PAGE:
Carrot or stick? The Nordic countries have different strategies for fighting the shadow economy. Finland and Sweden have used tax incentives to make it cheaper to buy declared labour. Norway and Denmark use controls as a main tool. In Norway six authorities coordinate the work, while Denmark's new government feels controls have gone too far. Above: a Norwegian coordinated control at a construction site
Nordjobb is one of the most concrete of the many Nordic cooperation projects. Giving 750 youths the chance to spend a few months working in a different country might not sound like much. But the experience changes many people's view of the Nordic region. For others the experience is life-changing.
Nordic countries get top scores in OECD’s survey of adult competencies. Now new comparative Nordic research reveals that far from everyone is on the winning team. A surprising 10 percent of the population have poor skills in literacy, numeracy and problem solving using a PC. If nothing is done, many risk being excluded from working and public life. These are the results from the first PIAAC for the Nordic countries which measures adult competencies. The Nordic Labour Journal has been given a preview and features interviews with representatives from the Nordic research network behind PIAAC, from Denmark, Finland, Norway, Sweden and Estonia.
A large group of youths are not in education, employment or training - so-called NEETs. There is increased focus across Europe on ways to prevent this group of young people from permanently falling outside of the labour market. The Nordic countries have good experiences with finding, motivating and preparing these youths for work, and many of these experiences were discussed at a Copenhagen conference on fighting youth unemployment on 25 March 2015. In this month’s Focus we look at how successful the Nordic measures have been.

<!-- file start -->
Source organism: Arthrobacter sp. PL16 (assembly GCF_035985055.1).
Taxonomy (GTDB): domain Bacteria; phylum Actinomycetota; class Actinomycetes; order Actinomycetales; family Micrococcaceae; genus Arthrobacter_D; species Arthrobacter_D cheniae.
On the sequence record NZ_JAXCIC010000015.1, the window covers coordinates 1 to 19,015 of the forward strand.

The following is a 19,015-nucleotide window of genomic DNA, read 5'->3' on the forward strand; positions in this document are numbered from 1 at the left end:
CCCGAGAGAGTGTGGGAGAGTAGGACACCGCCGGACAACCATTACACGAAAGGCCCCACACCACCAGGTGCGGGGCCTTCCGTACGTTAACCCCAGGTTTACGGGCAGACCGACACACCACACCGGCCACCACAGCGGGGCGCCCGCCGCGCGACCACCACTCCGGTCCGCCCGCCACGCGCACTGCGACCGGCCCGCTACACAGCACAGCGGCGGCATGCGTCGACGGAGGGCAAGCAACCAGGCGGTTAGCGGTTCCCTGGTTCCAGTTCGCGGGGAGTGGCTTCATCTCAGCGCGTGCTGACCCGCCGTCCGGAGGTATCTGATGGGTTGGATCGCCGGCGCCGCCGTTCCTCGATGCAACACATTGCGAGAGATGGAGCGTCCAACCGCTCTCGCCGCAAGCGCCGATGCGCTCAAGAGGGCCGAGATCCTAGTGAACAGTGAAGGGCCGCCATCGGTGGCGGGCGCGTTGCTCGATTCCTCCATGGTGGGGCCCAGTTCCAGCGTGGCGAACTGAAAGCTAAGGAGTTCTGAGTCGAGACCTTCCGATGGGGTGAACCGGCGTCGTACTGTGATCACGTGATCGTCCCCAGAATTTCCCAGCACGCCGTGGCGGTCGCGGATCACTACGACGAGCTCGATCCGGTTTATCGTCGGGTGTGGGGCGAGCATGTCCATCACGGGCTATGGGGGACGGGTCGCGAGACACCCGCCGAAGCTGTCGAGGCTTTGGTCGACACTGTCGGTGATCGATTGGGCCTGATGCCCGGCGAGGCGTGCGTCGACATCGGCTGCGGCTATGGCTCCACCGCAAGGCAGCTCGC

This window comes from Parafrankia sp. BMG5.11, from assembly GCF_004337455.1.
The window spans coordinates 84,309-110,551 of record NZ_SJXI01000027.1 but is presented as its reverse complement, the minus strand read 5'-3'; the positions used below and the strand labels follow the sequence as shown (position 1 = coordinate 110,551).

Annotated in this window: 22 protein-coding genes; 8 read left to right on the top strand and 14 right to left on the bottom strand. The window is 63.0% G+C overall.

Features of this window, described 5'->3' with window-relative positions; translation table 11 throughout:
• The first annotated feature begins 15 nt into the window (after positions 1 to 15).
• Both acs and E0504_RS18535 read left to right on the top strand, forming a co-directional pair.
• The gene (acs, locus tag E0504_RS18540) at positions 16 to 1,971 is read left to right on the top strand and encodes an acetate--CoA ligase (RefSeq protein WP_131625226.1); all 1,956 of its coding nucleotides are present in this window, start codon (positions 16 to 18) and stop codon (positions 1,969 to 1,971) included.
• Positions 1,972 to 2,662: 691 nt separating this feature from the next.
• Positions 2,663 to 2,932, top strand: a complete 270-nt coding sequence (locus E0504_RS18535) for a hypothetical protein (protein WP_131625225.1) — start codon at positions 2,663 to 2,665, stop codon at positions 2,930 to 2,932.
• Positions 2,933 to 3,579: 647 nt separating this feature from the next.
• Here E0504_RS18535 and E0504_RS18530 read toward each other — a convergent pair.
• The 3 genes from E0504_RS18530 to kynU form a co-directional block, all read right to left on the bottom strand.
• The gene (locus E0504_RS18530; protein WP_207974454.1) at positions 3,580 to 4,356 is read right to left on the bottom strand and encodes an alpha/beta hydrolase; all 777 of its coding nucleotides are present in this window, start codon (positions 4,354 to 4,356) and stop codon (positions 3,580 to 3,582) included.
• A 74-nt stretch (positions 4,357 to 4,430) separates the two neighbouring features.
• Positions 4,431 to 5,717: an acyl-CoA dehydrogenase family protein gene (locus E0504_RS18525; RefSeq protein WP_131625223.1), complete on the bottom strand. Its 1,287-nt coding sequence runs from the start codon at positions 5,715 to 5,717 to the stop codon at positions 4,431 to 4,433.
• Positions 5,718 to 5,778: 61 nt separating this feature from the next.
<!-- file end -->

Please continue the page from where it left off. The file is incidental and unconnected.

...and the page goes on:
Magdalena Andersson and Margot Wallström in Sweden’s feminist government lift the country’s position in this year’s gender equality barometer. For the fifth year running the Nordic Labour Journal measures gender equality using our own barometer. It shows steadily improving gender equality in the Nordic region. This year we focus on churches where women are conquering top positions, Denmark where women are entering the boardrooms and Sweden’s drive for critical innovation with women in the lead.
While Nordic trade unions consider a minimum wage to be a catastrophe, employees in many other EU countries see it as protection against social dumping and unreasonable labour market conditions. We have to debate a statutory minimum wage so that everybody can see the strengths of the Nordic collective agreement system, and the value this represents for employees and for society as a whole, says Bente Sorgenfrey, Bente Sorgenfrey, President for the Council of Nordic Trade Unions.
The sharing economy is a brand new phenomenon which has exploded into fast moving marketplaces with names like Uber, Netflix and Airbnb. It’s all about renting, not owning — be it a car, a boat, a bike or using your own home to make a little extra cash. New online technology creates new opportunities for both consumers and producers, without anyone really knowing the future extent or consequences of this market. The Nordic Labour Journal looks at how the sharing economy is shaping up in Denmark, Finland and Sweden, and how it affects the labour market.
One in four workers in Europe suffer from stress or other psychosocial difficulties according to Eurofound’s latest survey. But the work for a better work environment is a fight against a many-headed troll. The number of challenges typical of modern working life are increasing. The dangers in the service industry are different from those on the factory floor. As work to improve work environments shifts focus to psychological factors and positive measures, new dangers emerge because of new technology, like nano technology.
The tide is turning. Starting this year, Europe’s working-age population is falling, but that does not solve the problem of youth unemployment. Clear political priorities are needed. We have looked at some of the current measures in the Nordic region. We went to North Sweden to see how a small municipality is dealing with the challenges. We have looked at apprenticeship systems in Norway, Denmark and Finland to see what works, and we met Finnish youths who have been given a new chance through the youth guarantee — which is meant to be a model for the rest of Europe. The question remains: is there light at the end of the tunnel?